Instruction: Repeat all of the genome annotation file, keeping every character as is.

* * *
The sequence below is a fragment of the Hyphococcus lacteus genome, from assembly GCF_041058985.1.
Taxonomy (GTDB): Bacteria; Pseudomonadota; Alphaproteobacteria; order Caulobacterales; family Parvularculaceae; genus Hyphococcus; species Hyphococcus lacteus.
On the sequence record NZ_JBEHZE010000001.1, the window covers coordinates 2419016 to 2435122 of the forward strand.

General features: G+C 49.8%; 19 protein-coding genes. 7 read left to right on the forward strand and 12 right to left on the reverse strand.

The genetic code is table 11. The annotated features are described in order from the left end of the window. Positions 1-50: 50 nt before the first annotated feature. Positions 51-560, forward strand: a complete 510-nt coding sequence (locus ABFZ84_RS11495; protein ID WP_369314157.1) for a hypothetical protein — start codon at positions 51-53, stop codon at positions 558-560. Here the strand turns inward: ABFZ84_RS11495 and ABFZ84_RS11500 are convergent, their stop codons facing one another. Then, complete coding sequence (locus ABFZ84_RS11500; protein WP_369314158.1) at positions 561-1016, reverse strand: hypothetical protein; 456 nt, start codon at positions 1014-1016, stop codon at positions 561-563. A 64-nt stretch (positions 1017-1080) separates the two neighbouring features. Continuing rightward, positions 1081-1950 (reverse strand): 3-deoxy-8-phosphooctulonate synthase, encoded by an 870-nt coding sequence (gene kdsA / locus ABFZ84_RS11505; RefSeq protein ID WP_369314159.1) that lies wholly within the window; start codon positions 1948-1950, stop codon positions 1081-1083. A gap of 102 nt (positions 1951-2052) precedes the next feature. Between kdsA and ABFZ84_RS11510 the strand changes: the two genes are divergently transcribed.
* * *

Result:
The sequence below is a fragment of the Hyphococcus lacteus genome, from assembly GCF_041058985.1.
Taxonomy (GTDB): Bacteria; Pseudomonadota; Alphaproteobacteria; order Caulobacterales; family Parvularculaceae; genus Hyphococcus; species Hyphococcus lacteus.
On the sequence record NZ_JBEHZE010000001.1, the window covers coordinates 2419016 to 2435122 of the forward strand.

General features: G+C 49.8%; 19 protein-coding genes. 7 read left to right on the forward strand and 12 right to left on the reverse strand.

The genetic code is table 11. The annotated features are described in order from the left end of the window. Positions 1-50: 50 nt before the first annotated feature. Positions 51-560, forward strand: a complete 510-nt coding sequence (locus ABFZ84_RS11495; protein ID WP_369314157.1) for a hypothetical protein — start codon at positions 51-53, stop codon at positions 558-560. Here the strand turns inward: ABFZ84_RS11495 and ABFZ84_RS11500 are convergent, their stop codons facing one another. Then, complete coding sequence (locus ABFZ84_RS11500; protein WP_369314158.1) at positions 561-1016, reverse strand: hypothetical protein; 456 nt, start codon at positions 1014-1016, stop codon at positions 561-563. A 64-nt stretch (positions 1017-1080) separates the two neighbouring features. Continuing rightward, positions 1081-1950 (reverse strand): 3-deoxy-8-phosphooctulonate synthase, encoded by an 870-nt coding sequence (gene kdsA / locus ABFZ84_RS11505; RefSeq protein ID WP_369314159.1) that lies wholly within the window; start codon positions 1948-1950, stop codon positions 1081-1083. A gap of 102 nt (positions 1951-2052) precedes the next feature. Between kdsA and ABFZ84_RS11510 the strand changes: the two genes are divergently transcribed.